PARIS — “Me being from Brussels, when I visited the space, I felt that it really somehow connected with me,” said Olivier Theyskens surrounded by boxes in his enchanting new Paris digs, located on the last story of the storied Hôtel de Bourrienne, a hôtel particulier from the Directory period in Paris’ 10th arrondissement.
Fitted with William Morris-style patterned wallpaper, dark wood paneling and original light fittings and tiles, the floor was added during the Art Nouveau period, he explained. Measuring around 3,000 square feet, the transporting space houses a studio and several offices.
The designer on March 1 will present his latest show on the ground floor of the building which, as a protected site, is still undergoing its careful restoration under owner, French entrepreneur Charles Beigbeder who plans to fill the site with start-ups. “It’s a work in progress, it’s exciting that the place is going to evolve,” said Theyskens.
“It’s weird, I somehow recognize myself in this vibe,” added the designer, perched on a bench in front of a mural of an old port in the entrance to his tiny old world office, accessible through a tiny corridor. Once fully moved in, it’s here that he can imagine coming to sketch, using his iPad. Nearby, in the makeshift studio in the wallpapered main room, which this season will also serve as the showroom, members of the team were working on the collection, bathed in a golden light. “There were, like, 20 layers of paint covering that wallpaper,” Theyskens said.
Previously based in Paris’ Marais district, Theyskens said he had to move in order to grow the team. “I think there’s always a moment where, if you think you’re going to get stuck in a certain spot, it’s important to find solutions and move on,” he said. Starting this season, “more people will be involved,” including more agents, with a focus on growing the Japanese, Chinese, European and U.S. markets.
Theyskens created his namesake line in 1997 but put it on hold to focus on creative director positions at Rochas and Nina Ricci, from 2003 to 2006 and 2006 to 2009 respectively, followed by a three-and-a-half-year stint at American sportswear label Theory from 2010. He relaunched it in 2016.
One of the most acclaimed designers of his generation, known for his poetic vision and emotionally charged, theatrical runway shows, Theyskens throughout his career has also experienced his fair share of flak, including gaining a reputation as a purveyor of overpriced demi-couture gowns for a couture elite.
For his own line, taking the time to establish the brand’s core product, focusing the attention on the quality of the clothes, manufacturing and service, was essential.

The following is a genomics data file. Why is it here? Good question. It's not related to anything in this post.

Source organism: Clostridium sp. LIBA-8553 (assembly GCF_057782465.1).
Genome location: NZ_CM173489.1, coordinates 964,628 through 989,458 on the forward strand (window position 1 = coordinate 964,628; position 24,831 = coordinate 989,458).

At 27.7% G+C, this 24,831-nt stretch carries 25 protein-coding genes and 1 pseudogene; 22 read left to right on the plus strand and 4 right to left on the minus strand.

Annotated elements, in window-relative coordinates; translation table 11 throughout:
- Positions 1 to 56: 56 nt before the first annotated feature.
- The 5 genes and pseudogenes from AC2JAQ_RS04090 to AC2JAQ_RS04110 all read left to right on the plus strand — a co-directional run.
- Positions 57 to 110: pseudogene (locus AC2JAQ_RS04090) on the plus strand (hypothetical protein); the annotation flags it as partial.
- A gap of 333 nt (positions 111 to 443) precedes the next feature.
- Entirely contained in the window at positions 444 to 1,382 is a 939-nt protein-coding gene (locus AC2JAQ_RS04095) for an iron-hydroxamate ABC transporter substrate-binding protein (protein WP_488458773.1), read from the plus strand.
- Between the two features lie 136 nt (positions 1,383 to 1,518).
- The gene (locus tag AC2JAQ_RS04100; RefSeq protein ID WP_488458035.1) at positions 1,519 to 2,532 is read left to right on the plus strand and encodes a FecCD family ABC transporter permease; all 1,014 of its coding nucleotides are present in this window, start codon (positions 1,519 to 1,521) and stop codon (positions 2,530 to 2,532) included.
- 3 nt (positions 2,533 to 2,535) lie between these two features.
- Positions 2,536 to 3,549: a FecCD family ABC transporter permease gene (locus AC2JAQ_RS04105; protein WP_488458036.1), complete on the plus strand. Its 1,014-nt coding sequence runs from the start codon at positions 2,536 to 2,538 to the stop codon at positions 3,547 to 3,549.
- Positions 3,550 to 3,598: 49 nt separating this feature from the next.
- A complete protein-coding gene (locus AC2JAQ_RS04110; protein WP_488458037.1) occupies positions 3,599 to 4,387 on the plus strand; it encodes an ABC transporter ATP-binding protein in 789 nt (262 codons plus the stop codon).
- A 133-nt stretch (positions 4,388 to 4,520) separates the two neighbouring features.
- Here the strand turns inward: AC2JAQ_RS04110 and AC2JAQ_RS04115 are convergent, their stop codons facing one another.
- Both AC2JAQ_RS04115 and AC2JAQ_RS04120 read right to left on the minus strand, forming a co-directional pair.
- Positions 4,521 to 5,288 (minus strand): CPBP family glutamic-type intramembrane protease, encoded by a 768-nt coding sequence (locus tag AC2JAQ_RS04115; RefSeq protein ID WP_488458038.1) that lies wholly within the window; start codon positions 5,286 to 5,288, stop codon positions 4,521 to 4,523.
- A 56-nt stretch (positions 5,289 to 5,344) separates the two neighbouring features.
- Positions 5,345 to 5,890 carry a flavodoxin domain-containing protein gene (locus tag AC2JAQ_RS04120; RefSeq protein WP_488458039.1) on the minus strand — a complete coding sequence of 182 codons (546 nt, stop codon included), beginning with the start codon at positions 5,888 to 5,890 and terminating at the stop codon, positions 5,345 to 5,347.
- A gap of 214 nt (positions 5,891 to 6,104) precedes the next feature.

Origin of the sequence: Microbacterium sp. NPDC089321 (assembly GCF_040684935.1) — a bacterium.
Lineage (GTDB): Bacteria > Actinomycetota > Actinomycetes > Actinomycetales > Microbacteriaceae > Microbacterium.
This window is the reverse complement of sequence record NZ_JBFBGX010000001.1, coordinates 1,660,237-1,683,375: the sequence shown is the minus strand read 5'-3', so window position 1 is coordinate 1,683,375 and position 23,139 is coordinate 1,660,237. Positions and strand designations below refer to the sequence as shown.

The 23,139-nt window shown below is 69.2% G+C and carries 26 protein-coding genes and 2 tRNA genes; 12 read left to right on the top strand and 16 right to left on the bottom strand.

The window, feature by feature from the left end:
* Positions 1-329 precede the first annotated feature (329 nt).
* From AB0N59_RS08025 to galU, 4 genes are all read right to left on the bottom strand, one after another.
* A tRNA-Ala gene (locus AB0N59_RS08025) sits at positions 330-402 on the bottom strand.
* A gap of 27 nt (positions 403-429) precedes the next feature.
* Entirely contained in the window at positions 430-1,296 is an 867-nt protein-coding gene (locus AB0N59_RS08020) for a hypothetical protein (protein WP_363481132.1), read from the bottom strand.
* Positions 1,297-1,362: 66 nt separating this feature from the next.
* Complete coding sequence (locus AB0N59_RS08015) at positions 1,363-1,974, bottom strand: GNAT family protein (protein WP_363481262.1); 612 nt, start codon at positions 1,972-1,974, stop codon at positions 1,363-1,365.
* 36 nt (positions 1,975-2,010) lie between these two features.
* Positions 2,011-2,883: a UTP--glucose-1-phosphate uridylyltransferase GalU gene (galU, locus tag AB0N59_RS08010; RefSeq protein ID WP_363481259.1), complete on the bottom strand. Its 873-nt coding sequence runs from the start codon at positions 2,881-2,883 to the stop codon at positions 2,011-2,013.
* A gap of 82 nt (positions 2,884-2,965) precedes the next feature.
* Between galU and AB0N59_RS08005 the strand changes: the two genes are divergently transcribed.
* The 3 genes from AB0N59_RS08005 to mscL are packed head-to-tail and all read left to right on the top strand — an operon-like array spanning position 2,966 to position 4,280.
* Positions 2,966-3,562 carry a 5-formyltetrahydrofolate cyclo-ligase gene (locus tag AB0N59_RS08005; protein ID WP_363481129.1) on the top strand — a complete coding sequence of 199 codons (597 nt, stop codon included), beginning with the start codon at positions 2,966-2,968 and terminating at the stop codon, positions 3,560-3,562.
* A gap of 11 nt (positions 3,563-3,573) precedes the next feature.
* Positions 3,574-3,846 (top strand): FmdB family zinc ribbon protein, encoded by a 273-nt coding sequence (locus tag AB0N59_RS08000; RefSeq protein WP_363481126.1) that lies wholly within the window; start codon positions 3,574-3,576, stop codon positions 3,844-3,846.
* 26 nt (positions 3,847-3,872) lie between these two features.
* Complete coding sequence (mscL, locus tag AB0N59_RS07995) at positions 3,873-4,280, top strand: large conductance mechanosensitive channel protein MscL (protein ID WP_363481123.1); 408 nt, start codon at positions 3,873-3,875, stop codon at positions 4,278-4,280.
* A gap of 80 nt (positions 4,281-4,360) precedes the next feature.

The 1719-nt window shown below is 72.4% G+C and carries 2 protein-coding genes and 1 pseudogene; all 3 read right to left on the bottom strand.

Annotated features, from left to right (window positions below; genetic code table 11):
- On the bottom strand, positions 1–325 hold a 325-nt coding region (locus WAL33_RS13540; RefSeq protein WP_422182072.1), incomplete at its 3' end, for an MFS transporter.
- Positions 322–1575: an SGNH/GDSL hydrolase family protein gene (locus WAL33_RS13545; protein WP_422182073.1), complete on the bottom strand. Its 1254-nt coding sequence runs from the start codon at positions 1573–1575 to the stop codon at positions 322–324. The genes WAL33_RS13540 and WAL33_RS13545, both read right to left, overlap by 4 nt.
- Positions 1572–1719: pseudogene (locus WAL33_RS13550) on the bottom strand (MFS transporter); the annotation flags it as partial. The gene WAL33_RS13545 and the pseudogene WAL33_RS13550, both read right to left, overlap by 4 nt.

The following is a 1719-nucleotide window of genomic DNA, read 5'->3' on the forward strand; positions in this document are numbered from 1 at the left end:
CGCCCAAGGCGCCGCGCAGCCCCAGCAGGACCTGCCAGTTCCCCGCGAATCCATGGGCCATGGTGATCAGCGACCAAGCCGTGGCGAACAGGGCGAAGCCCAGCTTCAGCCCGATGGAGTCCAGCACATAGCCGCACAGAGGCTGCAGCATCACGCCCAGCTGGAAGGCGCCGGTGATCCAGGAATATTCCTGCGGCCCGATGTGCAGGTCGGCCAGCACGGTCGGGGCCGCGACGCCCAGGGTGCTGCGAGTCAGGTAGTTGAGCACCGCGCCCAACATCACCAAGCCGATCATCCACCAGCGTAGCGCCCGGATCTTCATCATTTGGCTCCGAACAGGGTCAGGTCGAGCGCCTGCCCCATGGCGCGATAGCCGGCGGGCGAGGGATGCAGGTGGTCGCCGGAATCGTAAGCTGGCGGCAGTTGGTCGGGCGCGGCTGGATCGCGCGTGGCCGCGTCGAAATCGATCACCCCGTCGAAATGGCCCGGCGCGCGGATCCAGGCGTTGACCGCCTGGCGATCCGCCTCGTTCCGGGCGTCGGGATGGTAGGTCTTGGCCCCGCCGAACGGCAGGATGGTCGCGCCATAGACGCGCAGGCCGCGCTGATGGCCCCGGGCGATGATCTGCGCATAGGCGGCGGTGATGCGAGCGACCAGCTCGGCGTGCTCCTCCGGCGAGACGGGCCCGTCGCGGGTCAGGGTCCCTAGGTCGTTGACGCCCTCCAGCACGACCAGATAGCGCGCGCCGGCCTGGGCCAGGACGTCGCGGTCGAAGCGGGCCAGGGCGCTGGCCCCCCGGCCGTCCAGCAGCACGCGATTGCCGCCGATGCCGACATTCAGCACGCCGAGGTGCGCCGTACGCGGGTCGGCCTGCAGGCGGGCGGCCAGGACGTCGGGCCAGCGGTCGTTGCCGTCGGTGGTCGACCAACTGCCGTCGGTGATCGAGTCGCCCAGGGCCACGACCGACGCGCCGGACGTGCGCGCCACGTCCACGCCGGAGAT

“I approached this brand as a start-up. We’ve seen constant growth of 30 to 40 percent each season, and I think we have the potential to do way more,” he said.
The brand’s luxury ready-to-wear positioning includes elevated showpieces, but Theyskens is also strengthening the entry-level offer — knitwear, T-shirts, shirting, dresses and denim. The label is distributed in around 45 high-end stores worldwide.
Couture, he said, is too time intensive, although he has created some one-of-a-kind bridal dresses with a full couture service for a handful of clients. “If there’s a special piece that needs to be done by hand, we find a way, though when it comes to creating custom products, I think it’s a bit early,” said the designer. Ditto for men’s, he said, even if “some of my pieces are worn by men: some of my pants, the way I cut my tailored jackets, some of the knitwear.”
“I always have these two sides; men’s wear is never far from the androgynous side of my girl which coexists with this ultra feminine side,” he added.
The shoe line has been developed for this season, and jewelry is being introduced. The designer is also working on various undisclosed collaborations around the accessories sector for the year to come. “I have the capacity to work with experts in that field, without creating a department for that,” he said.
“I now feel people understand us more. When buyers come, they know what they can expect to see, there’s a different dialogue compared to in the beginning. It’s become like a ‘rendez-vous,’ which changes things,” said the designer who in June will open an exhibition at the Museum of Lace and Fashion in Calais, in the North of France.
Dubbed “In Praesentia,” the show will play out as a conversation between pieces from across the designer’s collections, as well as never-before-seen creations, and the museum’s collection.